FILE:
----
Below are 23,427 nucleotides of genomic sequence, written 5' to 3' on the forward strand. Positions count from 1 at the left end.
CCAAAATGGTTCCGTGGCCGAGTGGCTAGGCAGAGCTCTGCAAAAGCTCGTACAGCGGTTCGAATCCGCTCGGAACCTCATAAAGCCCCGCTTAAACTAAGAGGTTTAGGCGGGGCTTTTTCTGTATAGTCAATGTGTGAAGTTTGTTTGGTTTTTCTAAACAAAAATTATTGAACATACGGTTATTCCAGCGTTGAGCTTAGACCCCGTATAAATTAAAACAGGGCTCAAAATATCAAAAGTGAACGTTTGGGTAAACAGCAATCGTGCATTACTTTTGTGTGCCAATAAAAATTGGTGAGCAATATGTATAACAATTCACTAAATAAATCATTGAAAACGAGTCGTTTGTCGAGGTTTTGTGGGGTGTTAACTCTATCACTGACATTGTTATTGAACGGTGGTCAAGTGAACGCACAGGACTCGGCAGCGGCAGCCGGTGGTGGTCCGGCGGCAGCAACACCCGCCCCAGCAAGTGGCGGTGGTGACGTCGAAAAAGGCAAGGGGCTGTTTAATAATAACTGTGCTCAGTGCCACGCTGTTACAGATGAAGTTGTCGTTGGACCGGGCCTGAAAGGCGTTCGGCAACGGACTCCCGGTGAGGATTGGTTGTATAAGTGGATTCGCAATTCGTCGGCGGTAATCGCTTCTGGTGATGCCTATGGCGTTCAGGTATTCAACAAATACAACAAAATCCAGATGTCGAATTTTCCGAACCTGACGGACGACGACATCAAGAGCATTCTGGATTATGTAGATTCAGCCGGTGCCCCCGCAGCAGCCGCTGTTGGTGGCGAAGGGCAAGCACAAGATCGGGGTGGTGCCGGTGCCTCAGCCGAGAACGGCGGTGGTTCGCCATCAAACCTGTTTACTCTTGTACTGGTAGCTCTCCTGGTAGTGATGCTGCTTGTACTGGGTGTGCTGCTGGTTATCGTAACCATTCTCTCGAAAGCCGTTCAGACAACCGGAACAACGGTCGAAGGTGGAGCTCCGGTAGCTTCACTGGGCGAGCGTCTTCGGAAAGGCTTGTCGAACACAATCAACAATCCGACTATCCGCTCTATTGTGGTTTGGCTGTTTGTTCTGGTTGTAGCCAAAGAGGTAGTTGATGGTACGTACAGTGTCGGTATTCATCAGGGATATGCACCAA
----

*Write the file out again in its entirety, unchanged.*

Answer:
Below are 23,427 nucleotides of genomic sequence, written 5' to 3' on the forward strand. Positions count from 1 at the left end.
CCAAAATGGTTCCGTGGCCGAGTGGCTAGGCAGAGCTCTGCAAAAGCTCGTACAGCGGTTCGAATCCGCTCGGAACCTCATAAAGCCCCGCTTAAACTAAGAGGTTTAGGCGGGGCTTTTTCTGTATAGTCAATGTGTGAAGTTTGTTTGGTTTTTCTAAACAAAAATTATTGAACATACGGTTATTCCAGCGTTGAGCTTAGACCCCGTATAAATTAAAACAGGGCTCAAAATATCAAAAGTGAACGTTTGGGTAAACAGCAATCGTGCATTACTTTTGTGTGCCAATAAAAATTGGTGAGCAATATGTATAACAATTCACTAAATAAATCATTGAAAACGAGTCGTTTGTCGAGGTTTTGTGGGGTGTTAACTCTATCACTGACATTGTTATTGAACGGTGGTCAAGTGAACGCACAGGACTCGGCAGCGGCAGCCGGTGGTGGTCCGGCGGCAGCAACACCCGCCCCAGCAAGTGGCGGTGGTGACGTCGAAAAAGGCAAGGGGCTGTTTAATAATAACTGTGCTCAGTGCCACGCTGTTACAGATGAAGTTGTCGTTGGACCGGGCCTGAAAGGCGTTCGGCAACGGACTCCCGGTGAGGATTGGTTGTATAAGTGGATTCGCAATTCGTCGGCGGTAATCGCTTCTGGTGATGCCTATGGCGTTCAGGTATTCAACAAATACAACAAAATCCAGATGTCGAATTTTCCGAACCTGACGGACGACGACATCAAGAGCATTCTGGATTATGTAGATTCAGCCGGTGCCCCCGCAGCAGCCGCTGTTGGTGGCGAAGGGCAAGCACAAGATCGGGGTGGTGCCGGTGCCTCAGCCGAGAACGGCGGTGGTTCGCCATCAAACCTGTTTACTCTTGTACTGGTAGCTCTCCTGGTAGTGATGCTGCTTGTACTGGGTGTGCTGCTGGTTATCGTAACCATTCTCTCGAAAGCCGTTCAGACAACCGGAACAACGGTCGAAGGTGGAGCTCCGGTAGCTTCACTGGGCGAGCGTCTTCGGAAAGGCTTGTCGAACACAATCAACAATCCGACTATCCGCTCTATTGTGGTTTGGCTGTTTGTTCTGGTTGTAGCCAAAGAGGTAGTTGATGGTACGTACAGTGTCGGTATTCATCAGGGATATGCACCAA